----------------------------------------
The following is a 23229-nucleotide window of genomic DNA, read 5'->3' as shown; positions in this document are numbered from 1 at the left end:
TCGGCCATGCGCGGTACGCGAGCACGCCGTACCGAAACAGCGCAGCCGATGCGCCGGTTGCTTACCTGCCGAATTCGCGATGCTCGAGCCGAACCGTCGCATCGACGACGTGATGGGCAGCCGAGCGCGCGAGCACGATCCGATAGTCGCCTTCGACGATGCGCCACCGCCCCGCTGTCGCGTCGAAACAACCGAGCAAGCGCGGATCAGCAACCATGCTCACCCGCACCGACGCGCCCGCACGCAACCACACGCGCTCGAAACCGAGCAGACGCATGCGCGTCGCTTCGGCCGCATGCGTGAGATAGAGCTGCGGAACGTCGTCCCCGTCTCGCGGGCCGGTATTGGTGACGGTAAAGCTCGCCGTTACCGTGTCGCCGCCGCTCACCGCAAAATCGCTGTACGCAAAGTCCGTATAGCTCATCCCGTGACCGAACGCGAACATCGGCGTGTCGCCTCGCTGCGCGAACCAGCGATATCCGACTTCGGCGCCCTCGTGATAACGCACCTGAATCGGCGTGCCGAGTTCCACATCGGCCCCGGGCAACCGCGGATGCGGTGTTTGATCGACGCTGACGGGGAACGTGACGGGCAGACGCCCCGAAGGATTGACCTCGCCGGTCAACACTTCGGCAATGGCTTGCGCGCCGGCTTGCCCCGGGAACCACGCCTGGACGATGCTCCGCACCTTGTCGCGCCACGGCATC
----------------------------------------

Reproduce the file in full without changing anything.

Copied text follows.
The following is a 23229-nucleotide window of genomic DNA, read 5'->3' as shown; positions in this document are numbered from 1 at the left end:
TCGGCCATGCGCGGTACGCGAGCACGCCGTACCGAAACAGCGCAGCCGATGCGCCGGTTGCTTACCTGCCGAATTCGCGATGCTCGAGCCGAACCGTCGCATCGACGACGTGATGGGCAGCCGAGCGCGCGAGCACGATCCGATAGTCGCCTTCGACGATGCGCCACCGCCCCGCTGTCGCGTCGAAACAACCGAGCAAGCGCGGATCAGCAACCATGCTCACCCGCACCGACGCGCCCGCACGCAACCACACGCGCTCGAAACCGAGCAGACGCATGCGCGTCGCTTCGGCCGCATGCGTGAGATAGAGCTGCGGAACGTCGTCCCCGTCTCGCGGGCCGGTATTGGTGACGGTAAAGCTCGCCGTTACCGTGTCGCCGCCGCTCACCGCAAAATCGCTGTACGCAAAGTCCGTATAGCTCATCCCGTGACCGAACGCGAACATCGGCGTGTCGCCTCGCTGCGCGAACCAGCGATATCCGACTTCGGCGCCCTCGTGATAACGCACCTGAATCGGCGTGCCGAGTTCCACATCGGCCCCGGGCAACCGCGGATGCGGTGTTTGATCGACGCTGACGGGGAACGTGACGGGCAGACGCCCCGAAGGATTGACCTCGCCGGTCAACACTTCGGCAATGGCTTGCGCGCCGGCTTGCCCCGGGAACCACGCCTGGACGATGCTCCGCACCTTGTCGCGCCACGGCATC